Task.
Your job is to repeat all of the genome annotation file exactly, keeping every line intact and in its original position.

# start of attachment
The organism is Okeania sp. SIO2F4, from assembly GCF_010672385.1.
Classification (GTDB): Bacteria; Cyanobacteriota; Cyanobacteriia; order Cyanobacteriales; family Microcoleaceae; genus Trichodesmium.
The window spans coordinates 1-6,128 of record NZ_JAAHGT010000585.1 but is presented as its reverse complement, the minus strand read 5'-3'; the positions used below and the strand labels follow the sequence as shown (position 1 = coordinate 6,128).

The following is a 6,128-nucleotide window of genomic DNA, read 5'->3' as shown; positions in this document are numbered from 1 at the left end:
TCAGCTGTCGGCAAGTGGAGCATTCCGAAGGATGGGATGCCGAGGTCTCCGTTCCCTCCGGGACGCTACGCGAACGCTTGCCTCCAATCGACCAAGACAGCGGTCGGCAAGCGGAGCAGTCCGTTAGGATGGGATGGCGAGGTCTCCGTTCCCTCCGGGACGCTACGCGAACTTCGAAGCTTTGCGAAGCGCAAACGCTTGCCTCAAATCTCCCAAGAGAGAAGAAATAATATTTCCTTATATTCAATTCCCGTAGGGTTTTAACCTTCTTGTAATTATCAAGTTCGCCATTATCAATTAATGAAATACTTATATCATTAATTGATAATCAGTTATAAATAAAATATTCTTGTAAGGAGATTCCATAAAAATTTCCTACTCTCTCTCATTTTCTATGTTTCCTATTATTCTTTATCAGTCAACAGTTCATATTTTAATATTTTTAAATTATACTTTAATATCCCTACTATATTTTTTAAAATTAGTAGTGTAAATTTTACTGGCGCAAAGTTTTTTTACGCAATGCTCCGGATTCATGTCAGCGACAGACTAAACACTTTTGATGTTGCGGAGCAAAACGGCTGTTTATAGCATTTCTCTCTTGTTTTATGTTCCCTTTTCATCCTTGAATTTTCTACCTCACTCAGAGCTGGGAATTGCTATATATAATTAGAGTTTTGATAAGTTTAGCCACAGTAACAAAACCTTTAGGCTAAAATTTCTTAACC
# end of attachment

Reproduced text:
The organism is Okeania sp. SIO2F4, from assembly GCF_010672385.1.
Classification (GTDB): Bacteria; Cyanobacteriota; Cyanobacteriia; order Cyanobacteriales; family Microcoleaceae; genus Trichodesmium.
The window spans coordinates 1-6,128 of record NZ_JAAHGT010000585.1 but is presented as its reverse complement, the minus strand read 5'-3'; the positions used below and the strand labels follow the sequence as shown (position 1 = coordinate 6,128).

The following is a 6,128-nucleotide window of genomic DNA, read 5'->3' as shown; positions in this document are numbered from 1 at the left end:
TCAGCTGTCGGCAAGTGGAGCATTCCGAAGGATGGGATGCCGAGGTCTCCGTTCCCTCCGGGACGCTACGCGAACGCTTGCCTCCAATCGACCAAGACAGCGGTCGGCAAGCGGAGCAGTCCGTTAGGATGGGATGGCGAGGTCTCCGTTCCCTCCGGGACGCTACGCGAACTTCGAAGCTTTGCGAAGCGCAAACGCTTGCCTCAAATCTCCCAAGAGAGAAGAAATAATATTTCCTTATATTCAATTCCCGTAGGGTTTTAACCTTCTTGTAATTATCAAGTTCGCCATTATCAATTAATGAAATACTTATATCATTAATTGATAATCAGTTATAAATAAAATATTCTTGTAAGGAGATTCCATAAAAATTTCCTACTCTCTCTCATTTTCTATGTTTCCTATTATTCTTTATCAGTCAACAGTTCATATTTTAATATTTTTAAATTATACTTTAATATCCCTACTATATTTTTTAAAATTAGTAGTGTAAATTTTACTGGCGCAAAGTTTTTTTACGCAATGCTCCGGATTCATGTCAGCGACAGACTAAACACTTTTGATGTTGCGGAGCAAAACGGCTGTTTATAGCATTTCTCTCTTGTTTTATGTTCCCTTTTCATCCTTGAATTTTCTACCTCACTCAGAGCTGGGAATTGCTATATATAATTAGAGTTTTGATAAGTTTAGCCACAGTAACAAAACCTTTAGGCTAAAATTTCTTAACC